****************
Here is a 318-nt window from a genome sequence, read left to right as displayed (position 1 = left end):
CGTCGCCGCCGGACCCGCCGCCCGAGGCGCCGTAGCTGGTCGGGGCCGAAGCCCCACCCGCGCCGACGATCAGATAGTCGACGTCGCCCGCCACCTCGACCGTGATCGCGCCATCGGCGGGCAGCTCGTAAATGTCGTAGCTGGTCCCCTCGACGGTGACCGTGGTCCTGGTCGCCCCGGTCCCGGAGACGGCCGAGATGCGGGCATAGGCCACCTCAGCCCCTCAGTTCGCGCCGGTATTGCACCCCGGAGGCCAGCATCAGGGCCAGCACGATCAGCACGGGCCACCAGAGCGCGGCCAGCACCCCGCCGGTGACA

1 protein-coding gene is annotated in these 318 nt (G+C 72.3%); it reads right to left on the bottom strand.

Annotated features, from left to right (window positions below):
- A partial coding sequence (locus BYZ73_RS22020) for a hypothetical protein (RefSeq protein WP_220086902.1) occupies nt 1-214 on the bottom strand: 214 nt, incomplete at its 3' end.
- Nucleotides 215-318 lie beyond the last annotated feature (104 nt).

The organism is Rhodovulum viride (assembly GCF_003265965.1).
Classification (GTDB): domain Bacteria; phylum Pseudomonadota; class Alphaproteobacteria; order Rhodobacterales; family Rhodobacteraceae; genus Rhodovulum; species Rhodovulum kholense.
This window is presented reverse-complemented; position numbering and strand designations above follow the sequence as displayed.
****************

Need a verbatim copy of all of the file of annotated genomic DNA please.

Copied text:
Here is a 318-nt window from a genome sequence, read left to right as displayed (position 1 = left end):
CGTCGCCGCCGGACCCGCCGCCCGAGGCGCCGTAGCTGGTCGGGGCCGAAGCCCCACCCGCGCCGACGATCAGATAGTCGACGTCGCCCGCCACCTCGACCGTGATCGCGCCATCGGCGGGCAGCTCGTAAATGTCGTAGCTGGTCCCCTCGACGGTGACCGTGGTCCTGGTCGCCCCGGTCCCGGAGACGGCCGAGATGCGGGCATAGGCCACCTCAGCCCCTCAGTTCGCGCCGGTATTGCACCCCGGAGGCCAGCATCAGGGCCAGCACGATCAGCACGGGCCACCAGAGCGCGGCCAGCACCCCGCCGGTGACA

1 protein-coding gene is annotated in these 318 nt (G+C 72.3%); it reads right to left on the bottom strand.

Annotated features, from left to right (window positions below):
- A partial coding sequence (locus BYZ73_RS22020) for a hypothetical protein (RefSeq protein WP_220086902.1) occupies nt 1-214 on the bottom strand: 214 nt, incomplete at its 3' end.
- Nucleotides 215-318 lie beyond the last annotated feature (104 nt).

The organism is Rhodovulum viride (assembly GCF_003265965.1).
Classification (GTDB): domain Bacteria; phylum Pseudomonadota; class Alphaproteobacteria; order Rhodobacterales; family Rhodobacteraceae; genus Rhodovulum; species Rhodovulum kholense.
This window is presented reverse-complemented; position numbering and strand designations above follow the sequence as displayed.